Legal Studies (LSTU)
115 Law and Human Behavior (3) Provides a general framework of knowledge, ideas and thought--mainstream and critical--regarding the assumptions, structures, actors, operation, intentions and outcomes of the American legal system. Interdisciplinary liberal arts course exploring the effort of law on and in our society from past, present and future perspectives. Law now pervades most of what we think, do and believe in the United States. This course will help illuminate how and why that happens. F08, S09, F09, S10
117 Paralegalism and Ethics (3) Explores the field of paralegalism, introduction to the law, legal procedures and paralegal skills and legal ethics. S09, S10
210 Criminal Procedure and Evidence (3) Study of the criminal justice process. Issues of search, seizure and arrest, pretrial and motions practice, jury trial and evidentiary rules; historical basis and evolution of the various aspects of the criminal justice process. Cross-listed as CJUS 210. S09, S10
211 Criminal Law (3) The legal definition of crime and defenses; purposes and function of the substantive criminal law; historical foundations; the limits of criminal law. Cross-listed as CJUS 211. F08, F09
220 Civil Procedure (3) Survey of the civil litigation process in state and federal courts, including form and content of documents used in instituting, prosecuting and defending lawsuits. S09, S10
221 Administrative Law (2) Review of federal, state and local administrative agencies including form and content of documents used in instituting, prosecuting and defending lawsuits.
222 Probate, Wills, and Trusts (2) Fundamental principles of the law of disposition of property inter vivos and after death; introduction to the techniques of estate planning. S10
223 Family Law (2) The law of family relation, including marriage, annulment, dissolution, judicial separation, alimony, legitimacy of children, custody and adoption, community property and non-marital relationships. F09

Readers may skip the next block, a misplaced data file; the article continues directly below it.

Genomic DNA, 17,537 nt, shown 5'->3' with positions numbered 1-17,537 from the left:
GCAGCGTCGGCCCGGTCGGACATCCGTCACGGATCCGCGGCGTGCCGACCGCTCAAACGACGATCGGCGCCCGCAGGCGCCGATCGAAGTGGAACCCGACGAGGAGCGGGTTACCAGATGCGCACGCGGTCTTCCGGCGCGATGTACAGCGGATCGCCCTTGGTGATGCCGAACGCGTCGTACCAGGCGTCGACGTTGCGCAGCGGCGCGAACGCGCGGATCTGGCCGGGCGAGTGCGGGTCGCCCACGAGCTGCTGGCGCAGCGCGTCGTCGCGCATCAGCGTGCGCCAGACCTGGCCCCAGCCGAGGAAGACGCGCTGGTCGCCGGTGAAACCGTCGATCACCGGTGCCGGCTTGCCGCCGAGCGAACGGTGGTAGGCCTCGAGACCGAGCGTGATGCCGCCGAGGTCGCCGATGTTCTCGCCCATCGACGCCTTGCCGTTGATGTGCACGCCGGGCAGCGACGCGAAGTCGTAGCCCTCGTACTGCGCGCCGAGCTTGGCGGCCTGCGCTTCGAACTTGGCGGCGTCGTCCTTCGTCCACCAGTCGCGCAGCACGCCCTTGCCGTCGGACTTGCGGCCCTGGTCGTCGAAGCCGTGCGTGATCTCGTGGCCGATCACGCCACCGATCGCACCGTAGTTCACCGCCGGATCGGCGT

224 Personal Injury Litigation (2) Study of torts, including negligence, defenses, strict liability, nuisance, defamation and product liability.
225 Real Property (2) Basic principles of real property law, including leases, conveyances, contracts of sale, zoning, mortgages and the landlord-tenant relationship. F08
227 Creditors’ Remedies/Debtors’ Rights (2) Bankruptcy and wage-earner plans; alternatives to bankruptcy; collection procedures; negotiations with creditors, post-discharge responsibilities.
228 Contract Law (2) Consideration of the principles of the law of contracts and reinstitution; briefing and discussion of leading contract cases. Contract formation; enforceability; performance and breach; plaintiff’s remedies and third-party interests. S09
230 U.S. National, State and Local Government (4) Structure of American government on the national, state and local levels; federalism; behavior patterns of public officials; modes of citizen participation. Meets DPI requirements. Not open to Political Science majors. Cross-listed as POLS 230. F08, S09
261 Contemporary Issues in Law and Society (3) Explores the relationship between the legal system, law and courts and current, controversial issues in society. Students research and debate 20 issues of contemporary significance in American society regarding law. Students encouraged to consider the differential impact of issues on various disempowered and minority groups in the United States and around the world, where relevant. Fulfills General Education Social Science-Contemporary Society category. S09, S10
268 Alternative Dispute Resolution (3) Explores the comparisons and contrasts between the adversary system of American law, the settlement/negotiation model and the Alternative Dispute Resolution movement, including institutions, processes, costs, theoretical approaches and justifications, historical development; theories, practice and skill/training development of alternatives to litigation including mediation, arbitration, mini-trials, etc. Cross-listed as CJUS 268. F08, F09